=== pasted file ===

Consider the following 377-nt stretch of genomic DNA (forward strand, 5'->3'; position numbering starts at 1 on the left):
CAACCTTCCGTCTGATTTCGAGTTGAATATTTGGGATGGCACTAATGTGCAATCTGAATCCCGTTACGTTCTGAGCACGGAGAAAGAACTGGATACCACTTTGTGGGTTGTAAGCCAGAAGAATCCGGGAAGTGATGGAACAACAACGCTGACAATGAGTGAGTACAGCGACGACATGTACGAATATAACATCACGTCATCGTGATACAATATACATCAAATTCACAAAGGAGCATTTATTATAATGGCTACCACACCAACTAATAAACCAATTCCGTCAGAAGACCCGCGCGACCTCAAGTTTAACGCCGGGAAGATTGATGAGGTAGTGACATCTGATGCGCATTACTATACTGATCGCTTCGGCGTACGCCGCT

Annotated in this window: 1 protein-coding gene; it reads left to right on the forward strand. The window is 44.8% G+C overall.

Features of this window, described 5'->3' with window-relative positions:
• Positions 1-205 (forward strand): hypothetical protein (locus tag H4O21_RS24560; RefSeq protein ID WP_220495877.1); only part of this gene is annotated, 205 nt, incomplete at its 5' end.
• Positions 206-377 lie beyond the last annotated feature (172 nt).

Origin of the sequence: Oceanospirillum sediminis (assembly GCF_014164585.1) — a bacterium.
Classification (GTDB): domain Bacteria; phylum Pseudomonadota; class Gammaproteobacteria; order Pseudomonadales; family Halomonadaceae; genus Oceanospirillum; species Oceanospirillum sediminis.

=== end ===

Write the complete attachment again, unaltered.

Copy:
Consider the following 377-nt stretch of genomic DNA (forward strand, 5'->3'; position numbering starts at 1 on the left):
CAACCTTCCGTCTGATTTCGAGTTGAATATTTGGGATGGCACTAATGTGCAATCTGAATCCCGTTACGTTCTGAGCACGGAGAAAGAACTGGATACCACTTTGTGGGTTGTAAGCCAGAAGAATCCGGGAAGTGATGGAACAACAACGCTGACAATGAGTGAGTACAGCGACGACATGTACGAATATAACATCACGTCATCGTGATACAATATACATCAAATTCACAAAGGAGCATTTATTATAATGGCTACCACACCAACTAATAAACCAATTCCGTCAGAAGACCCGCGCGACCTCAAGTTTAACGCCGGGAAGATTGATGAGGTAGTGACATCTGATGCGCATTACTATACTGATCGCTTCGGCGTACGCCGCT

Annotated in this window: 1 protein-coding gene; it reads left to right on the forward strand. The window is 44.8% G+C overall.

Features of this window, described 5'->3' with window-relative positions:
• Positions 1-205 (forward strand): hypothetical protein (locus tag H4O21_RS24560; RefSeq protein ID WP_220495877.1); only part of this gene is annotated, 205 nt, incomplete at its 5' end.
• Positions 206-377 lie beyond the last annotated feature (172 nt).

Origin of the sequence: Oceanospirillum sediminis (assembly GCF_014164585.1) — a bacterium.
Classification (GTDB): domain Bacteria; phylum Pseudomonadota; class Gammaproteobacteria; order Pseudomonadales; family Halomonadaceae; genus Oceanospirillum; species Oceanospirillum sediminis.